"I dare anybody to say that the experience of a kid in a HBCU is any less important than anybody else's," Nickelberry said. "They got up at 5 o'clock in the morning, they lifted weights, they did everything else that they do at Auburn, Maryland and Ohio State. Their experience is being compromised, and you're basically saying it doesn't matter."

The situation also creates a quandary for members of the NCAA tournament selection committee, which five years ago created a subcommittee asked specifically to handle seeding for the tournament's bottom rung in hopes of combating what Benson called the "stereotyping" of seeds.

But since the game has been created, the SWAC and MEAC have ranked at or near the bottom of the country in the Ratings Percentage Index formula, one of the tools used by the committee to slot teams. The conferences also have had some strange postseason luck. Last season's MEAC tournament provides the perfect example: Delaware State won the regular season title but Hampton earned the NCAA berth through winning the conference tournament.

"When it's like that, what are you going to do?" said Jack Kvancz, George Washington's athletic director, who is a former member of the selection committee.

Jerry Palm, a national expert on the RPI formula used by the committee, said the simplest way to avoid the play-in game is to earn a higher rating by winning more games. "Those teams are down there [in rankings] because they can't beat anybody," said Palm, who operates the Web site http://www.collegerpi.com. "I think that those teams are genuinely not-so-good."

But Gillespie and Nickelberry said the problem is much more complex.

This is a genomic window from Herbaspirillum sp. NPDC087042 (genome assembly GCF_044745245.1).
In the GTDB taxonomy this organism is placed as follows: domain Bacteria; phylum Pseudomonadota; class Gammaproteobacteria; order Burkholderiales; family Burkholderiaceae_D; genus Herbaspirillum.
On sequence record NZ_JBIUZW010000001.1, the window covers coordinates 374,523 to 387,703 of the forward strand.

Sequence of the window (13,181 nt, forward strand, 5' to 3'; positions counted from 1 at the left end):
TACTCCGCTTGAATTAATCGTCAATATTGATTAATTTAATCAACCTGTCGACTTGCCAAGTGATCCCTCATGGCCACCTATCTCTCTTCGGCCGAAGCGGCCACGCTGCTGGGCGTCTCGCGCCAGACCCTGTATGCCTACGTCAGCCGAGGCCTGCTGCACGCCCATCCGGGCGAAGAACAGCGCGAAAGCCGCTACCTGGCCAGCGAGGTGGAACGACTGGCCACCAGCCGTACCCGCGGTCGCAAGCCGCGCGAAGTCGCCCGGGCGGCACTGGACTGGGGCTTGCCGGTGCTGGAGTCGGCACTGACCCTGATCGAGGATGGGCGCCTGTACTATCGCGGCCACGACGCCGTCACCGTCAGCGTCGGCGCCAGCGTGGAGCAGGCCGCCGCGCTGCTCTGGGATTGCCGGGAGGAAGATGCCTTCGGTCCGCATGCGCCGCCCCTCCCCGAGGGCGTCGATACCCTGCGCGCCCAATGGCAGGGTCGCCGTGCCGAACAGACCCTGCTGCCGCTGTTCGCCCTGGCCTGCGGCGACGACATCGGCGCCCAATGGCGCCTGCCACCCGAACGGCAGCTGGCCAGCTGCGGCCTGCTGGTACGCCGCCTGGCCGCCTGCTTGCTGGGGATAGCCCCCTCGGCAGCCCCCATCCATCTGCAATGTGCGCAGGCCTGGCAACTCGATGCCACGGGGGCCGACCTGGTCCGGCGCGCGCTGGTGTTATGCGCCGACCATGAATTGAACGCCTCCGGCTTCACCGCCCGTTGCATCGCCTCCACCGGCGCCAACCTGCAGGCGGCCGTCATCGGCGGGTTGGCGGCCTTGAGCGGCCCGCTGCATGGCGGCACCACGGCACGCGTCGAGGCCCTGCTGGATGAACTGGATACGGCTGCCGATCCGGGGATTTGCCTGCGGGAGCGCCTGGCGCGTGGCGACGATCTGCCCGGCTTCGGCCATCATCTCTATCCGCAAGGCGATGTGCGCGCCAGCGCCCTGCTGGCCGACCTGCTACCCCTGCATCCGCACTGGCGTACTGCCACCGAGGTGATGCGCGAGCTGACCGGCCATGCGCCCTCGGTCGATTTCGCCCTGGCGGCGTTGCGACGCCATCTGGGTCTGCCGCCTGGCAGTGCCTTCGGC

HBCUs typically schedule what are known as "guaranteed money" games against elite programs, which are capable of delivering the largest payouts. At Florida A&M, Gillespie said, a typical slate of between seven or nine guaranteed money games generates nearly $275,000 annually, money the school's athletic program depends on for survival. For smaller schools, these games are played on the road and are often guaranteed losses, which have devastating effects on a team's RPI.

"To get beat by 30 points doesn't create confidence for a team and doesn't raise your RPI," said Nickelberry, whose Pirates are one of the few black college teams that don't have to play money games.

While accepting money for a mismatch deal is common among the nation's smaller conferences, HBCUs play the most -- which Gillespie said distorts team records. This season, the MEAC's 11 teams averaged four games against schools from the six major conferences this season, the most in the country, and went 0-45 in those games. The SWAC averaged just over three games against the majors, finishing 1-33.

Palm said some smaller schools and conferences that have managed to increase their RPIs have done so by playing lower ranked mid-majors that are more likely to enter home-and-home scheduling agreements. Though the payouts aren't as large, the competition gap isn't as large. But, Nickelberry said, most schools in the historically black conferences can't afford to do away with money games.

"If you play that many guaranteed games, it's not possible, based on the equation, to copy what other people have done," Nickelberry said. "You can't do it."

While MEAC Commissioner Dennis Thomas maintains the play-in game will remain part of the tournament, he knows first-hand what a better seed can mean for a program. He was the athletic director at Hampton when the 15th-seeded Pirates beat No. 2 seed Iowa State, 58-57, in 2001 in one of one of the greatest upsets in the history of the NCAA tournament. Another MEAC school was behind another stunning upset in 1997, when No. 15 seeded Coppin State beat No. 2 South Carolina, 78-65.